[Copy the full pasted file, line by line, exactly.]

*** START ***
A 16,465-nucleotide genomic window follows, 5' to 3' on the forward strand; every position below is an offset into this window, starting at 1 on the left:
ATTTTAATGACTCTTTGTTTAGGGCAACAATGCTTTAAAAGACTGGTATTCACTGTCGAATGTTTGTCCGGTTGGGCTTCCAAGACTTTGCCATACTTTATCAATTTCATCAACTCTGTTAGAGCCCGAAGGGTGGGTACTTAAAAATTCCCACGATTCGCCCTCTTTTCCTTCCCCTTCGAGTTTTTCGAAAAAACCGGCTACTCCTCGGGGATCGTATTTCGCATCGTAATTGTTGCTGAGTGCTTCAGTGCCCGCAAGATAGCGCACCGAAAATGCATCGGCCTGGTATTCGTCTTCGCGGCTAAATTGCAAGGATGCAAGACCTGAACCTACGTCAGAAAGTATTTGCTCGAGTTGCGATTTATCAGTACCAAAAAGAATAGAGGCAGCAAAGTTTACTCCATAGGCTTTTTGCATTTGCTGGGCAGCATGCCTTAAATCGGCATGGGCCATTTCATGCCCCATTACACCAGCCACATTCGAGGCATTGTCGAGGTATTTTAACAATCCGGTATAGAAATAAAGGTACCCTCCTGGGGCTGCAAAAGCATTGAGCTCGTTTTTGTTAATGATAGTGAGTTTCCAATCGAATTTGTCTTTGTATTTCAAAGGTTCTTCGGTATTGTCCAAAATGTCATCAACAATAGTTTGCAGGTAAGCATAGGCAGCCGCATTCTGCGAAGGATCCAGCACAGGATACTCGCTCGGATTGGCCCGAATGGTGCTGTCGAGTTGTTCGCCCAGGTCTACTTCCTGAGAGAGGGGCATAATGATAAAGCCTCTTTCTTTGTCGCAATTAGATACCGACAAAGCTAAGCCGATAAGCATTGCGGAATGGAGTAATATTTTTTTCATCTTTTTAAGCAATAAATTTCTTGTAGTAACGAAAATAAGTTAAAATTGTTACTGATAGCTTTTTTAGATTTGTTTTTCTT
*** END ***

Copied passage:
A 16,465-nucleotide genomic window follows, 5' to 3' on the forward strand; every position below is an offset into this window, starting at 1 on the left:
ATTTTAATGACTCTTTGTTTAGGGCAACAATGCTTTAAAAGACTGGTATTCACTGTCGAATGTTTGTCCGGTTGGGCTTCCAAGACTTTGCCATACTTTATCAATTTCATCAACTCTGTTAGAGCCCGAAGGGTGGGTACTTAAAAATTCCCACGATTCGCCCTCTTTTCCTTCCCCTTCGAGTTTTTCGAAAAAACCGGCTACTCCTCGGGGATCGTATTTCGCATCGTAATTGTTGCTGAGTGCTTCAGTGCCCGCAAGATAGCGCACCGAAAATGCATCGGCCTGGTATTCGTCTTCGCGGCTAAATTGCAAGGATGCAAGACCTGAACCTACGTCAGAAAGTATTTGCTCGAGTTGCGATTTATCAGTACCAAAAAGAATAGAGGCAGCAAAGTTTACTCCATAGGCTTTTTGCATTTGCTGGGCAGCATGCCTTAAATCGGCATGGGCCATTTCATGCCCCATTACACCAGCCACATTCGAGGCATTGTCGAGGTATTTTAACAATCCGGTATAGAAATAAAGGTACCCTCCTGGGGCTGCAAAAGCATTGAGCTCGTTTTTGTTAATGATAGTGAGTTTCCAATCGAATTTGTCTTTGTATTTCAAAGGTTCTTCGGTATTGTCCAAAATGTCATCAACAATAGTTTGCAGGTAAGCATAGGCAGCCGCATTCTGCGAAGGATCCAGCACAGGATACTCGCTCGGATTGGCCCGAATGGTGCTGTCGAGTTGTTCGCCCAGGTCTACTTCCTGAGAGAGGGGCATAATGATAAAGCCTCTTTCTTTGTCGCAATTAGATACCGACAAAGCTAAGCCGATAAGCATTGCGGAATGGAGTAATATTTTTTTCATCTTTTTAAGCAATAAATTTCTTGTAGTAACGAAAATAAGTTAAAATTGTTACTGATAGCTTTTTTAGATTTGTTTTTCTT